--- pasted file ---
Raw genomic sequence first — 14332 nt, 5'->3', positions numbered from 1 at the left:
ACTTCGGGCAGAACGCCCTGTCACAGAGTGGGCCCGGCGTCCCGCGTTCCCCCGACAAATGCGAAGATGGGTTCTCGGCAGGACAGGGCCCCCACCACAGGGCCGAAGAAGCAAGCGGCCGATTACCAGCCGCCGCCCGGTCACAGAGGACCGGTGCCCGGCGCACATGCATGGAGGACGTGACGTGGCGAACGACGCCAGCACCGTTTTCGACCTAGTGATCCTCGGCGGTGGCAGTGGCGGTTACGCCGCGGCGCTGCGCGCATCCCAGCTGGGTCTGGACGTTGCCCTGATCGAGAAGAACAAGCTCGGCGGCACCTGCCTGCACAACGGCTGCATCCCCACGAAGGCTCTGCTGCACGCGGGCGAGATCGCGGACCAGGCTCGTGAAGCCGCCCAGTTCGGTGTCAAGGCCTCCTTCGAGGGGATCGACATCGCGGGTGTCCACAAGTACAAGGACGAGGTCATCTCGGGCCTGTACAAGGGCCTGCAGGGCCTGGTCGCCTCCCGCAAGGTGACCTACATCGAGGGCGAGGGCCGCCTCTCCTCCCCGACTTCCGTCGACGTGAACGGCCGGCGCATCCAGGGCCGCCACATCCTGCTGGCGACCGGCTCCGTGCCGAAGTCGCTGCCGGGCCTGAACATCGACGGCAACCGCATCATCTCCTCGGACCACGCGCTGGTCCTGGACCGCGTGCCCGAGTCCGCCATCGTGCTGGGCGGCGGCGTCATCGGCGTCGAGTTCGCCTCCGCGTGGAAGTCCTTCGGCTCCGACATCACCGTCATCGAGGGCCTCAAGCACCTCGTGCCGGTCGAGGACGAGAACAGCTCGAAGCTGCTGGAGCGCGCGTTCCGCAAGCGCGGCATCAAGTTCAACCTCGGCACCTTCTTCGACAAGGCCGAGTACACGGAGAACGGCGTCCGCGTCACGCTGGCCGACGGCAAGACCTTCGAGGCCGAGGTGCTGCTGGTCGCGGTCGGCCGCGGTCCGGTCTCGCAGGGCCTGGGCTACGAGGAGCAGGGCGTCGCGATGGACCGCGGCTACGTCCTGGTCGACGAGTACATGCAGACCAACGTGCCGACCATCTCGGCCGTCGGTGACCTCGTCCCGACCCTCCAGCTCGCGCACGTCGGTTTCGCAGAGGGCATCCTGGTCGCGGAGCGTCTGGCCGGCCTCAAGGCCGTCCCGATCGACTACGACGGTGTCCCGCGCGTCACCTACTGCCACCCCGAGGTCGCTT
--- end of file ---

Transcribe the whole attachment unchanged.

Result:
Raw genomic sequence first — 14332 nt, 5'->3', positions numbered from 1 at the left:
ACTTCGGGCAGAACGCCCTGTCACAGAGTGGGCCCGGCGTCCCGCGTTCCCCCGACAAATGCGAAGATGGGTTCTCGGCAGGACAGGGCCCCCACCACAGGGCCGAAGAAGCAAGCGGCCGATTACCAGCCGCCGCCCGGTCACAGAGGACCGGTGCCCGGCGCACATGCATGGAGGACGTGACGTGGCGAACGACGCCAGCACCGTTTTCGACCTAGTGATCCTCGGCGGTGGCAGTGGCGGTTACGCCGCGGCGCTGCGCGCATCCCAGCTGGGTCTGGACGTTGCCCTGATCGAGAAGAACAAGCTCGGCGGCACCTGCCTGCACAACGGCTGCATCCCCACGAAGGCTCTGCTGCACGCGGGCGAGATCGCGGACCAGGCTCGTGAAGCCGCCCAGTTCGGTGTCAAGGCCTCCTTCGAGGGGATCGACATCGCGGGTGTCCACAAGTACAAGGACGAGGTCATCTCGGGCCTGTACAAGGGCCTGCAGGGCCTGGTCGCCTCCCGCAAGGTGACCTACATCGAGGGCGAGGGCCGCCTCTCCTCCCCGACTTCCGTCGACGTGAACGGCCGGCGCATCCAGGGCCGCCACATCCTGCTGGCGACCGGCTCCGTGCCGAAGTCGCTGCCGGGCCTGAACATCGACGGCAACCGCATCATCTCCTCGGACCACGCGCTGGTCCTGGACCGCGTGCCCGAGTCCGCCATCGTGCTGGGCGGCGGCGTCATCGGCGTCGAGTTCGCCTCCGCGTGGAAGTCCTTCGGCTCCGACATCACCGTCATCGAGGGCCTCAAGCACCTCGTGCCGGTCGAGGACGAGAACAGCTCGAAGCTGCTGGAGCGCGCGTTCCGCAAGCGCGGCATCAAGTTCAACCTCGGCACCTTCTTCGACAAGGCCGAGTACACGGAGAACGGCGTCCGCGTCACGCTGGCCGACGGCAAGACCTTCGAGGCCGAGGTGCTGCTGGTCGCGGTCGGCCGCGGTCCGGTCTCGCAGGGCCTGGGCTACGAGGAGCAGGGCGTCGCGATGGACCGCGGCTACGTCCTGGTCGACGAGTACATGCAGACCAACGTGCCGACCATCTCGGCCGTCGGTGACCTCGTCCCGACCCTCCAGCTCGCGCACGTCGGTTTCGCAGAGGGCATCCTGGTCGCGGAGCGTCTGGCCGGCCTCAAGGCCGTCCCGATCGACTACGACGGTGTCCCGCGCGTCACCTACTGCCACCCCGAGGTCGCTT